— Chip Roy (@chiproytx) July 7, 2021
Late yesterday, Becerra pushed back against Republicans, saying that they were taking his comments out of context:
Some comments I made today are being taken wildly out of context. To be clear: government has no database tracking who is vaccinated. We’re encouraging people to step up to protect themselves, others by getting vaccinated. It’s the best way to save lives and end this pandemic.
Some comments I made today are being taken wildly out of context. To be clear: government has no database tracking who is vaccinated. We're encouraging people to step up to protect themselves, others by getting vaccinated. It's the best way to save lives and end this pandemic.
— Secretary Xavier Becerra (@SecBecerra) July 8, 2021
White House COVID-19 response coordinator Jeff Zients also pushed back on the purported mischaracterization of the door-to-door statement:
[He] warned against efforts to mischaracterize the door-to-door outreach, which is being conducted on a local level by doctors, faith leaders and other trusted community messengers in partnership with the administration.
“We’ve seen movement by going person by person, community by community in states where neighbors have contacted neighbors. This is important work that’s leading to more vaccinations and it’s done by people who care about the health of their family, friends and neighbors,” Zients said.
“So I would say for those individuals or organizations that are feeding misinformation and trying to mischaracterize this type of trusted messenger work, I believe you are doing a disservice to the country and to the doctors, the faith leaders, the community leaders and others who are working to get people vaccinated, save lives and help end this pandemic.”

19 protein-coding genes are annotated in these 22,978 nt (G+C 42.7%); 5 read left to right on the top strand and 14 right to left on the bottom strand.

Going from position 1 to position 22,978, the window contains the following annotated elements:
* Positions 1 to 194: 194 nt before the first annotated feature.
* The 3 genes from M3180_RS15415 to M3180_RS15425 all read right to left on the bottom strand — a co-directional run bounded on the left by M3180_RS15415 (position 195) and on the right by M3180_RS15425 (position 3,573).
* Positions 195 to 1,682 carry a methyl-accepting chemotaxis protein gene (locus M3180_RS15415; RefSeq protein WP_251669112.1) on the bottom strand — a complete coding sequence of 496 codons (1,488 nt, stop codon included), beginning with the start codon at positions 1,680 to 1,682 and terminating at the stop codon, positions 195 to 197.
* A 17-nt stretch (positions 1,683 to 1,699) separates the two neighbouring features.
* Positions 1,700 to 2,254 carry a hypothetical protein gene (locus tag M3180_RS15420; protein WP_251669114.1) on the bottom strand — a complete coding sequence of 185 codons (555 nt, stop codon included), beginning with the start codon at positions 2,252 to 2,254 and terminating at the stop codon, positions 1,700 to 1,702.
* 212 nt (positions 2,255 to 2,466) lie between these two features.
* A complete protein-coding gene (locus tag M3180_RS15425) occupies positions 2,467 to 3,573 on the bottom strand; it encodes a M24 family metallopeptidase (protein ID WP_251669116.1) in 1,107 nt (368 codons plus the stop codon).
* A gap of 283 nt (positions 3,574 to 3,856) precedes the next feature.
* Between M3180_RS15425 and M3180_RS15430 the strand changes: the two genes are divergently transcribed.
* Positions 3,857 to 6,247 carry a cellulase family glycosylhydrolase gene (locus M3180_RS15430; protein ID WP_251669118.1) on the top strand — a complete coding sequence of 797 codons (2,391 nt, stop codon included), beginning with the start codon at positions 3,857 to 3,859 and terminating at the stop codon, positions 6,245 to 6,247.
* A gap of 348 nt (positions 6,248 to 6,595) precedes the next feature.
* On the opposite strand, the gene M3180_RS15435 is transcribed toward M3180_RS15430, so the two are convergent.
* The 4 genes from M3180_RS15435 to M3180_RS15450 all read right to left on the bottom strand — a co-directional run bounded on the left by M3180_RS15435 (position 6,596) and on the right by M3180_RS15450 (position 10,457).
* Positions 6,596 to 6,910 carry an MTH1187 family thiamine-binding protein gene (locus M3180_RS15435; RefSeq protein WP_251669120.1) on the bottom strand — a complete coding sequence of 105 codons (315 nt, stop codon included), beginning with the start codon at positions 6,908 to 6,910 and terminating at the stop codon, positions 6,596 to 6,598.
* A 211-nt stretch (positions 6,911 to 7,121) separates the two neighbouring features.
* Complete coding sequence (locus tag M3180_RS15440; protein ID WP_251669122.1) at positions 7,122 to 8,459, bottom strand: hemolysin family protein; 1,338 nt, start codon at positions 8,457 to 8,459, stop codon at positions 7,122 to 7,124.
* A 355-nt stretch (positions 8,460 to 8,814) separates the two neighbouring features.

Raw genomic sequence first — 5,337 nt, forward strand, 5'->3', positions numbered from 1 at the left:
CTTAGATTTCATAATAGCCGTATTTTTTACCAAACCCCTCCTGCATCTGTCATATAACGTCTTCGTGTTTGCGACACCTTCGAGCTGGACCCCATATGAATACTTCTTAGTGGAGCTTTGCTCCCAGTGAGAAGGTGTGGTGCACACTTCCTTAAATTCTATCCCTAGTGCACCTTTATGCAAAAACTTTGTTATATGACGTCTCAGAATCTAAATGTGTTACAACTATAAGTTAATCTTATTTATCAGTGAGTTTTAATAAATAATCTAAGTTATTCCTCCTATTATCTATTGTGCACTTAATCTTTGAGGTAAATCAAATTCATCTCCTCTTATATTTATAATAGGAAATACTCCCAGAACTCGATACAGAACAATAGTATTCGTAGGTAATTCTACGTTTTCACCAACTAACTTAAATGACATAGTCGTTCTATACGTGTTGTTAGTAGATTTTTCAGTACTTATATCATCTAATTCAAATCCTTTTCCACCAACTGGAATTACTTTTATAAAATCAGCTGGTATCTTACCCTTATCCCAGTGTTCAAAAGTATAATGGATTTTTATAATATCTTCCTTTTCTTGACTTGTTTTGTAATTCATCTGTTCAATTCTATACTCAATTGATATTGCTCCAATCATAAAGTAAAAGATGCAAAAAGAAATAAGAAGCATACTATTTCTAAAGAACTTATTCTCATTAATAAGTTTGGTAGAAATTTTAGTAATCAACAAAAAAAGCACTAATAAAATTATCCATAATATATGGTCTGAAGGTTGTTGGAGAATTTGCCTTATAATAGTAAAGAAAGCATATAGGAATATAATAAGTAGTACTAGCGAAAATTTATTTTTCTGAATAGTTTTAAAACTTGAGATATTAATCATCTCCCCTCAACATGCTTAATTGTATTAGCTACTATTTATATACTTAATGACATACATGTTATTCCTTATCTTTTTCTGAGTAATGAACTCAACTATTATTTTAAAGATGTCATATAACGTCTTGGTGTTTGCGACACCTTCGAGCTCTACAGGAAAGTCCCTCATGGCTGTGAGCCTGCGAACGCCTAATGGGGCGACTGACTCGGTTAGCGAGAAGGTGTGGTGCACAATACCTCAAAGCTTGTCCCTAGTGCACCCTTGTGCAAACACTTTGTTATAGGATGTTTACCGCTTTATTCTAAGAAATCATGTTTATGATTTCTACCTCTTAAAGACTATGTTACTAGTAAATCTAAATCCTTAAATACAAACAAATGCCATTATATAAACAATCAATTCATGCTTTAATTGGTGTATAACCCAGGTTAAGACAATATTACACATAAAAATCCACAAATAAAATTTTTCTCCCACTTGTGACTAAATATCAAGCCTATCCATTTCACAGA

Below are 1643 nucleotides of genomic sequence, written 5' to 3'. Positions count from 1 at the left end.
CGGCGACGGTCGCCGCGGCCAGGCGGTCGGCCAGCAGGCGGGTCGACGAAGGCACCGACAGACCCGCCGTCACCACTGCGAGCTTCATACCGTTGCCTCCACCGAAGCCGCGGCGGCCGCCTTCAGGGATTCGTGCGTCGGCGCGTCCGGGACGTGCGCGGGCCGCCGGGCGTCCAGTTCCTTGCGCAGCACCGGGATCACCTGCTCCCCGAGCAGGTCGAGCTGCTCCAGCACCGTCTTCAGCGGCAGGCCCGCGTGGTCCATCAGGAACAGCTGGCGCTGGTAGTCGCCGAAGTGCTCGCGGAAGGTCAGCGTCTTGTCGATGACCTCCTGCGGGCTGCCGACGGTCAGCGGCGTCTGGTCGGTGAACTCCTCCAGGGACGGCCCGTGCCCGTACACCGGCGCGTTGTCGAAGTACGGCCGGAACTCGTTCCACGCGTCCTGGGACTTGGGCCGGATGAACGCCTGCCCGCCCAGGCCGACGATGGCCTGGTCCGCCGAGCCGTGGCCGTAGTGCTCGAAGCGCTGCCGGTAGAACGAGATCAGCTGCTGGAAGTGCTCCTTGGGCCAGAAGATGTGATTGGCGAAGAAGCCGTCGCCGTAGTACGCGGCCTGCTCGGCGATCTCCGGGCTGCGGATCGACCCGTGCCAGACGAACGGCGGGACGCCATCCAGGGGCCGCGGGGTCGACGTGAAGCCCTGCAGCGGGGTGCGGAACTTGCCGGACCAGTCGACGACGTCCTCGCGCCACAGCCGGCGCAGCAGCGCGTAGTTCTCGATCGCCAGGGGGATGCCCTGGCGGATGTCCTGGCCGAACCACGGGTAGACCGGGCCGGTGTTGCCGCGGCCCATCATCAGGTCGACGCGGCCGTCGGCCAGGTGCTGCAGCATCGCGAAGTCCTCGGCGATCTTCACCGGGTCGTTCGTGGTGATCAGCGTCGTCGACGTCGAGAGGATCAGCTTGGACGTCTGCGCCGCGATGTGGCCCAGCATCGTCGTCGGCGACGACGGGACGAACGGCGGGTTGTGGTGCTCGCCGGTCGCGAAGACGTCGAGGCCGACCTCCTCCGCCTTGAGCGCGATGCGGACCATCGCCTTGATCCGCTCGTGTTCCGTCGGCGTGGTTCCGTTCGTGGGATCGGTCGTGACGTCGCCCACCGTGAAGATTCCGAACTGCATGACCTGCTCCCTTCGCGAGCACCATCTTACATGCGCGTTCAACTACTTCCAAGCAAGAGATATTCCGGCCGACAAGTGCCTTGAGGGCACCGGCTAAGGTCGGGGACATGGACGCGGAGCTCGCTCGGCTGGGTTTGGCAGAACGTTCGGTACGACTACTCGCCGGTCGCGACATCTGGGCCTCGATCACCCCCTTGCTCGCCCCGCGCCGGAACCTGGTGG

Meanwhile, the about 67 percent of Americans 18 and older have gotten at least one dose of a vaccine and almost 60 percent are fully vaccinated.
Johns Hopkins Bloomberg School of Public Health reminded us what it would take to reach herd immunity levels:
What we know about coronavirus so far suggests that, if we were really to go back to a pre-pandemic lifestyle, we would need at least 70% of the population to be immune to keep the rate of infection down (“achieve herd immunity”) without restrictions on activities. But this level depends on many factors, including the infectiousness of the virus (variants can evolve that are more infectious) and how people interact with each other.
For example, when the population reduces their level of interaction (through distancing, wearing masks, etc.), infection rates slow down. But as society opens up more broadly and the virus mutates to become more contagious, infection rates will go up again. Since we are not currently at a level of protection that can allow life to return to normal without seeing another spike in cases and deaths, it is now a race between infection and injection.
Anyway, GET VACCINATED ALREADY so we can be done with this.